This is part two of a three-part series on incident response by Mahmood Sher-jan. Find part one, on building an incident-response team, here.
In today’s threat-filled world, sensitive customer information is constantly at risk for exposure. Cyberattacks, ransomware, spear phishing, malware, system & process failure, employee mistakes, lost or stolen devices — the list of dangers continues to expand.
Indeed, it’s a near certainty that your organization’s customer data will be — or already has been — exposed. But how do you classify such an event? Is it a security incident? A privacy incident? A data breach? Does it even matter what it’s called?
It absolutely matters. How you label an occurrence that may or may not involve the exposure of sensitive customer data will determine, among other things:
- Which departments should get involved
- What actions should be taken
- How the occurrence will be resolved
- Whether notification will be required
- Who to notify, when to notify, and how to notify
These factors will dictate your response, and thus how well you can minimize the monetary, regulatory, and reputational risks to you, your company, and the customers you serve.
Everyday events, inevitable security and privacy incidents, and data Breach Disasters: The four categories of data occurrences
Category one: events
In its Computer Security Incident Handling Guide, the National Institute of Standards and Technology defines an event as “any observable occurrence in a system or network,” such as a server receiving a request for a web page, a user sending an e-mail message, or a firewall blocking an attempt to make a connection. The guide also defines adverseevents as those with a “negative consequence, such as … unauthorized use of system privileges, unauthorized access to sensitive data, and execution of malware that destroys data.”
These events happen all the time — the 2016 Dell Security Annual Threat Report found that malware attacks nearly doubled to reach up to $8.19 billion, and Symantec’s 2016 Internet Security Threat Report revealed that spear-phishing campaigns targeting employees increased 55 percent.
Category two: security incidents
A security or electronic incident is an event that violates an organization’s security policies and procedures. Verizon’s 2016 Data Breach Investigations Report defines an incident as a “security event that compromises the integrity, confidentiality, or availability of an information asset.”
Thus, a security incident is an event — such as a malware attack — that puts sensitive data at risk for unauthorized exposure. This could be any type of data, such as regulated financial or medical information, or unregulated, yet crucial, information like intellectual property.
Category three: privacy incidents
As defined by the U.S. Department of Homeland Security, a privacy incident is an adverse event that happened as a result of violating DHS’ privacy policies and procedures. The privacy incident must “pertain to the unauthorized use or disclosure” of regulated data, like personally identifiable information or protected health information.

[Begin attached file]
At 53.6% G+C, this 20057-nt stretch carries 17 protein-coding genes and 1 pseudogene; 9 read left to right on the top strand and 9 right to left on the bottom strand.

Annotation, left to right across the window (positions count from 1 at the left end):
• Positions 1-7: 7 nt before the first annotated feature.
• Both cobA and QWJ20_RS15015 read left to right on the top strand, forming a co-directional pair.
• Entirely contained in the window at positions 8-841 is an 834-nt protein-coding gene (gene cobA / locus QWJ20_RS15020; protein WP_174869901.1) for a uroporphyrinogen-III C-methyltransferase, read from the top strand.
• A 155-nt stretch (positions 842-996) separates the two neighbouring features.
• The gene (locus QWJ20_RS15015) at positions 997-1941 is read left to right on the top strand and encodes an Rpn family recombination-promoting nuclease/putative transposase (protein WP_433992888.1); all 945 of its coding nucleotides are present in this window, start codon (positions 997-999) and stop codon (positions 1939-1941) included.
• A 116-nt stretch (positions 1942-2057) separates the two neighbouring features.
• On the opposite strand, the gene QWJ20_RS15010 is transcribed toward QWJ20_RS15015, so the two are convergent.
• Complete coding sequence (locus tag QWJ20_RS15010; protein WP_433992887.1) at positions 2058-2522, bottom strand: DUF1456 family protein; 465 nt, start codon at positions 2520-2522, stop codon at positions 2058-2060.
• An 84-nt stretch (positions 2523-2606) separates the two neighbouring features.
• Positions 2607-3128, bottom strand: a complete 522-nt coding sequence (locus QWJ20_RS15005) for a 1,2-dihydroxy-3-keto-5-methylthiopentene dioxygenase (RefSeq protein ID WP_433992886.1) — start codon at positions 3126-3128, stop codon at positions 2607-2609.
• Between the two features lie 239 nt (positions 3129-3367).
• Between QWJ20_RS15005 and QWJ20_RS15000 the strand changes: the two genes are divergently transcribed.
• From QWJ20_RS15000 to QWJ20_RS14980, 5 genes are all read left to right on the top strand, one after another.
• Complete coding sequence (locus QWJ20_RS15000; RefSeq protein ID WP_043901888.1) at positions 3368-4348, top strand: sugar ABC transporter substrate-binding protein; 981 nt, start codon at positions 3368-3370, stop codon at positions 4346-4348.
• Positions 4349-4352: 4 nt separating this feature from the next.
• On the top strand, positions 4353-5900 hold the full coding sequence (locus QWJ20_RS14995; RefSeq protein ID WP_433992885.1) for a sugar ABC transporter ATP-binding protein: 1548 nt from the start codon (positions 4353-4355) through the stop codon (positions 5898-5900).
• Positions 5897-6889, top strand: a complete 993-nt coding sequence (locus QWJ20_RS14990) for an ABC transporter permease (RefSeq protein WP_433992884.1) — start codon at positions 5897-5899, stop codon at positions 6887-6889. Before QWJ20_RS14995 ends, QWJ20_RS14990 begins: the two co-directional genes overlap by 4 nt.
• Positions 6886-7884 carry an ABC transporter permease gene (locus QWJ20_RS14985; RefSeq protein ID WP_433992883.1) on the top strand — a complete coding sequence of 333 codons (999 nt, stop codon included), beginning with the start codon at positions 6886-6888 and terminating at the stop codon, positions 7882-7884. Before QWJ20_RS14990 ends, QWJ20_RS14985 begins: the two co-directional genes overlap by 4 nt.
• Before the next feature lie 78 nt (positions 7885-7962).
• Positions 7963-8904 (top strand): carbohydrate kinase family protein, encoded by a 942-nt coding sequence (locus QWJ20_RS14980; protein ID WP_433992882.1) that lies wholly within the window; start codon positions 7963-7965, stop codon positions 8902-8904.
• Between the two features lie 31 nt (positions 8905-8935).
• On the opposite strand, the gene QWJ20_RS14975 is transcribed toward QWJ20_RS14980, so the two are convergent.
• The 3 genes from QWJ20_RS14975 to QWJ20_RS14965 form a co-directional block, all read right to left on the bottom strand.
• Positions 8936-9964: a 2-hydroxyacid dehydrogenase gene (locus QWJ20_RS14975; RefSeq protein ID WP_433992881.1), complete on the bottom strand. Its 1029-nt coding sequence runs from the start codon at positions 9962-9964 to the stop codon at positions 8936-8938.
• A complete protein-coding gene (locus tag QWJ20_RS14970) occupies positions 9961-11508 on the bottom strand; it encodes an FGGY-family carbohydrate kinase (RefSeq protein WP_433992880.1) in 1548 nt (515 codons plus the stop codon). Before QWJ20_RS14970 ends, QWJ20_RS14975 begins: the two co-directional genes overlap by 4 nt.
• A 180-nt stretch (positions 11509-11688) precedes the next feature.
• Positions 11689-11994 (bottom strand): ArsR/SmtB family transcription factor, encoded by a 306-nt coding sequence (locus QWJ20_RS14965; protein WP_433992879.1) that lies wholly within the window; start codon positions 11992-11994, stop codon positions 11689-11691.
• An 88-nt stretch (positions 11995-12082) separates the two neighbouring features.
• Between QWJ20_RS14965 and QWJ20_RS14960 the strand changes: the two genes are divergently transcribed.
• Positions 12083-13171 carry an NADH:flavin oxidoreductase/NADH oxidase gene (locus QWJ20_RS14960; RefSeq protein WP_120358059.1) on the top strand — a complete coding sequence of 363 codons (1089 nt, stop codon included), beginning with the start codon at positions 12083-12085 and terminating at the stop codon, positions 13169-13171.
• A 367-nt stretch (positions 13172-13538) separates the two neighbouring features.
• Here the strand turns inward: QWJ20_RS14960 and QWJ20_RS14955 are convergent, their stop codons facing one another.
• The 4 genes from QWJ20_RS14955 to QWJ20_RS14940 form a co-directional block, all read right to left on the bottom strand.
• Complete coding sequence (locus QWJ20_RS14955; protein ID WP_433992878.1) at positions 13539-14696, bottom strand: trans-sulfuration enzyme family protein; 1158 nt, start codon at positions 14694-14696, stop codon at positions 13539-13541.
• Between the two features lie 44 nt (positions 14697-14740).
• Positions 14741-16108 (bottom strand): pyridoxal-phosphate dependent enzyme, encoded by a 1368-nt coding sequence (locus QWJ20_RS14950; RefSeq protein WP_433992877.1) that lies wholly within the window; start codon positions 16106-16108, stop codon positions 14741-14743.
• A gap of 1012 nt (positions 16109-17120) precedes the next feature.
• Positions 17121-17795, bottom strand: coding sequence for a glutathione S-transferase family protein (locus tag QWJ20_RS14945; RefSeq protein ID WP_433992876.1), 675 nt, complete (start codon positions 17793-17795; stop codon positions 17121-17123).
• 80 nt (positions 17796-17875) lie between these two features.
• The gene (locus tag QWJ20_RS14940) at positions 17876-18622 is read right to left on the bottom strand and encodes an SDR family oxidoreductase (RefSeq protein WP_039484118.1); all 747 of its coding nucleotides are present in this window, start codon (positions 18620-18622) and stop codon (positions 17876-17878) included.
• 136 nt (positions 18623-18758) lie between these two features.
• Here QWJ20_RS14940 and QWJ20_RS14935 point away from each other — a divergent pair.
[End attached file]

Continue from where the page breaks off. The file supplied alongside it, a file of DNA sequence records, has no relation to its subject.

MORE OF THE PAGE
If the data involved in a security incident is regulated, the security incident is “up-leveled” to a privacy incident. In other words, we could safely say that most electronic privacy incidents are security incidents, but not all security incidents are privacy incidents. Privacy incidents can also originate from non-electronic sources, such as mishandled documents, or verbal or visual disclosure of PII or PHI.
Category four: data breach
If a privacy incident meets specific legal definitions, per state and/or federal breach laws, then it is considered a data breach. Data breaches require notification to the affected individuals, regulatory agencies, and sometimes credit reporting agencies or the media. Additionally, contractual obligations require notice to business clients if the incident affected clients’ employees or customers.
Only a small percentage of privacy incidents should escalate into data breaches if effective reporting and risk-mitigation steps are taken and substantiated using a multi-factor risk assessment when responding to the privacy incident. A multi-factor risk assessment is the key to avoiding the risk of over notification or under notification. Organizations should document their incident risk-assessment, notification decision, and timeline when the incident involves regulated data.
The Verizon 2016 Data Breach Investigations Report showed data loss could only be confirmed in about three percent of the 64,000-plus incidents reported. Despite the relatively low ratio of breaches to incidents, you’re still obligated to perform a multi-factor risk assessment on each incident to determine if it is a data breach requiring notification.Organizations need to treat each privacy incident as a potential breach. Remember that privacy is more about “trust” than mere compliance. The burden of proof is always on the organization to document and perform a multi-factor incident risk assessment to demonstrate compliance or face penalties and corrective action plans from regulators.
Privacy and security working together
Too often, security events, such as malware attacks, stay in the domain of information security. But any time such an event violates policies and procedures and involves the potential exposure of data, it becomes a privacy incident—and, possibly, a breach. It requires the expertise of privacy or compliance professionals to determine in which category these occurrences belong. Then, and only then, can you properly assess the risks of data exposure or loss to your customers and your organization and take the appropriate next steps.
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